Cecilia Menjivar is an Emeritus Professor from the T. Denny Sanford School of Social and Family Dynamics at Arizona State University.
Menjivar's research focuses on the effects of macrostructural processes on individuals' lives and actions. Specifically, she examines the social worlds of individuals who live in hostile and violent environments. In her research such adverse contexts result from different forms of exclusion-legal, social, economic-as well as from institutional, symbolic, and political forms of violence.
Menjivar's research interests can be summarized in two areas. The first focuses on U.S.-bound migration. She has been studying the effects of legal, social and economic exclusion on different spheres of social life among immigrants, such as social networks, family, gender relations, religious participation, and transnational ties, focusing primarily on Central American immigrants in the United States. Also, she has been examining the militarization of the U.S. border and its effects for the immigrants who cross it (or perish in attempts to do so).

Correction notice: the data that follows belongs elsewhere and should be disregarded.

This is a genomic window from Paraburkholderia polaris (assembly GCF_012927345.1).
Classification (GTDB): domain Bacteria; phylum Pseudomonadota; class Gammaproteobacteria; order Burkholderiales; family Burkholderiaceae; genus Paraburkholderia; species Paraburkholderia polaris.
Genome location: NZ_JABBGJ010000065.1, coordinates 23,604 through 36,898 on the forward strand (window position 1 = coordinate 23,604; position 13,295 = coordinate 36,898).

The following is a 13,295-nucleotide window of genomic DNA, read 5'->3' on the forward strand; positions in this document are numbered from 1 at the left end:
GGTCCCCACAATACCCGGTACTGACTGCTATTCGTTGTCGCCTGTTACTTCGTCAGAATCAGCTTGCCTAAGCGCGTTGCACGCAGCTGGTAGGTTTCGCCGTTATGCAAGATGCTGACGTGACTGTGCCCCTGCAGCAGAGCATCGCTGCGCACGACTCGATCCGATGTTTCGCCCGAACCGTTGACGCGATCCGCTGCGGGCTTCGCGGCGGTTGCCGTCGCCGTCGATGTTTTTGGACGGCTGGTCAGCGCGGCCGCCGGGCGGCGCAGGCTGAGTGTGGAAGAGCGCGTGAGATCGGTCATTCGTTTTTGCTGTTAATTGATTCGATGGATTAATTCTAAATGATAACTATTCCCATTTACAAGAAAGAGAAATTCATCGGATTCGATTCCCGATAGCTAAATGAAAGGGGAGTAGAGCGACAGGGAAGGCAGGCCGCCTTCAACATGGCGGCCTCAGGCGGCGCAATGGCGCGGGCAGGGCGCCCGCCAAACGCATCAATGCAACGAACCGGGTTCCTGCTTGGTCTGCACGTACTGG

Her second site of research interest lies in Latin America, with special attention to Central America. Here she is interested in the effects of structural adjustments on daily life, as seen through the lens of gender. She is also interested in issues of state terror in the region, highlighting the political aspect of world systemic relations. Based on fieldwork she undertook in Guatemala, Menjivar has been writing about the effects that multiple forms of violence-institutional, political, gender, symbolic-have on the social worlds (i.e., gender relations, family, networks, work and religion) of Ladinas and indigenous women.
Ph.D. University of California-Davis 1992